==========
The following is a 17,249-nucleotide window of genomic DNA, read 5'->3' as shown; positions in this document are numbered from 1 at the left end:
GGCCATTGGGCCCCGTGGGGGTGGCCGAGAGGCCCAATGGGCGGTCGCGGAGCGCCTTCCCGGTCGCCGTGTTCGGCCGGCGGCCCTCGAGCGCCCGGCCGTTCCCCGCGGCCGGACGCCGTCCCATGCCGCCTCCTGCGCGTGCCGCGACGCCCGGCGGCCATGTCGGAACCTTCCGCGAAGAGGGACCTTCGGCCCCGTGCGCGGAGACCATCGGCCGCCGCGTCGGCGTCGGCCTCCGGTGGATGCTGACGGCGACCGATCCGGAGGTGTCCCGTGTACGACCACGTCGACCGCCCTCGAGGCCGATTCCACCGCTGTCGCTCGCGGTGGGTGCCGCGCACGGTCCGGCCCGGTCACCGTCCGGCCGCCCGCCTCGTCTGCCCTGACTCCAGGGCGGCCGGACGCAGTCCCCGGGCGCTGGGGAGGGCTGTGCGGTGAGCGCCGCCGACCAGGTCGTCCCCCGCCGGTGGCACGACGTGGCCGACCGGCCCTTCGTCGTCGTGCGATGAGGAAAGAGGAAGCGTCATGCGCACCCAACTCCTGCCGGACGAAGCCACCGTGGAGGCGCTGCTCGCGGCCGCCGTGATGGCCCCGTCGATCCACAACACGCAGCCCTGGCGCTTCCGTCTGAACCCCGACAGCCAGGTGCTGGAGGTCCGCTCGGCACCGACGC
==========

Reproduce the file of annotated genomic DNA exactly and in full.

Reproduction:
The following is a 17,249-nucleotide window of genomic DNA, read 5'->3' as shown; positions in this document are numbered from 1 at the left end:
GGCCATTGGGCCCCGTGGGGGTGGCCGAGAGGCCCAATGGGCGGTCGCGGAGCGCCTTCCCGGTCGCCGTGTTCGGCCGGCGGCCCTCGAGCGCCCGGCCGTTCCCCGCGGCCGGACGCCGTCCCATGCCGCCTCCTGCGCGTGCCGCGACGCCCGGCGGCCATGTCGGAACCTTCCGCGAAGAGGGACCTTCGGCCCCGTGCGCGGAGACCATCGGCCGCCGCGTCGGCGTCGGCCTCCGGTGGATGCTGACGGCGACCGATCCGGAGGTGTCCCGTGTACGACCACGTCGACCGCCCTCGAGGCCGATTCCACCGCTGTCGCTCGCGGTGGGTGCCGCGCACGGTCCGGCCCGGTCACCGTCCGGCCGCCCGCCTCGTCTGCCCTGACTCCAGGGCGGCCGGACGCAGTCCCCGGGCGCTGGGGAGGGCTGTGCGGTGAGCGCCGCCGACCAGGTCGTCCCCCGCCGGTGGCACGACGTGGCCGACCGGCCCTTCGTCGTCGTGCGATGAGGAAAGAGGAAGCGTCATGCGCACCCAACTCCTGCCGGACGAAGCCACCGTGGAGGCGCTGCTCGCGGCCGCCGTGATGGCCCCGTCGATCCACAACACGCAGCCCTGGCGCTTCCGTCTGAACCCCGACAGCCAGGTGCTGGAGGTCCGCTCGGCACCGACGC